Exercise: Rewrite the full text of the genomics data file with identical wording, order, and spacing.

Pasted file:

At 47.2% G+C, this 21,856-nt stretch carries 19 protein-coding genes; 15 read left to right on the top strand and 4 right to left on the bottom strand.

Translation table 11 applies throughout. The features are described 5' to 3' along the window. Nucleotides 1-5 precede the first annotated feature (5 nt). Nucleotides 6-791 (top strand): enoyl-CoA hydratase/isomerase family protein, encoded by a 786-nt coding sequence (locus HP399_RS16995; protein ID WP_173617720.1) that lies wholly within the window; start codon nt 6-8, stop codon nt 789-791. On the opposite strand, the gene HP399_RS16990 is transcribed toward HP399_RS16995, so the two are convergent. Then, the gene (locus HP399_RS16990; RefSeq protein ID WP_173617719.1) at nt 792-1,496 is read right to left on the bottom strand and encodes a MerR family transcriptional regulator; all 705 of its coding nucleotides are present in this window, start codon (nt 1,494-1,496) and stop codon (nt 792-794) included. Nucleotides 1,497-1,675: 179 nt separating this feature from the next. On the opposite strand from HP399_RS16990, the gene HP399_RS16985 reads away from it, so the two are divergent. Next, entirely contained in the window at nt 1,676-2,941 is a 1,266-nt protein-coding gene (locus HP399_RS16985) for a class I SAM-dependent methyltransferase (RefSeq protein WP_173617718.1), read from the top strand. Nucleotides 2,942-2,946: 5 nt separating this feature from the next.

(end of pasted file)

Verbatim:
At 47.2% G+C, this 21,856-nt stretch carries 19 protein-coding genes; 15 read left to right on the top strand and 4 right to left on the bottom strand.

Translation table 11 applies throughout. The features are described 5' to 3' along the window. Nucleotides 1-5 precede the first annotated feature (5 nt). Nucleotides 6-791 (top strand): enoyl-CoA hydratase/isomerase family protein, encoded by a 786-nt coding sequence (locus HP399_RS16995; protein ID WP_173617720.1) that lies wholly within the window; start codon nt 6-8, stop codon nt 789-791. On the opposite strand, the gene HP399_RS16990 is transcribed toward HP399_RS16995, so the two are convergent. Then, the gene (locus HP399_RS16990; RefSeq protein ID WP_173617719.1) at nt 792-1,496 is read right to left on the bottom strand and encodes a MerR family transcriptional regulator; all 705 of its coding nucleotides are present in this window, start codon (nt 1,494-1,496) and stop codon (nt 792-794) included. Nucleotides 1,497-1,675: 179 nt separating this feature from the next. On the opposite strand from HP399_RS16990, the gene HP399_RS16985 reads away from it, so the two are divergent. Next, entirely contained in the window at nt 1,676-2,941 is a 1,266-nt protein-coding gene (locus HP399_RS16985) for a class I SAM-dependent methyltransferase (RefSeq protein WP_173617718.1), read from the top strand. Nucleotides 2,942-2,946: 5 nt separating this feature from the next.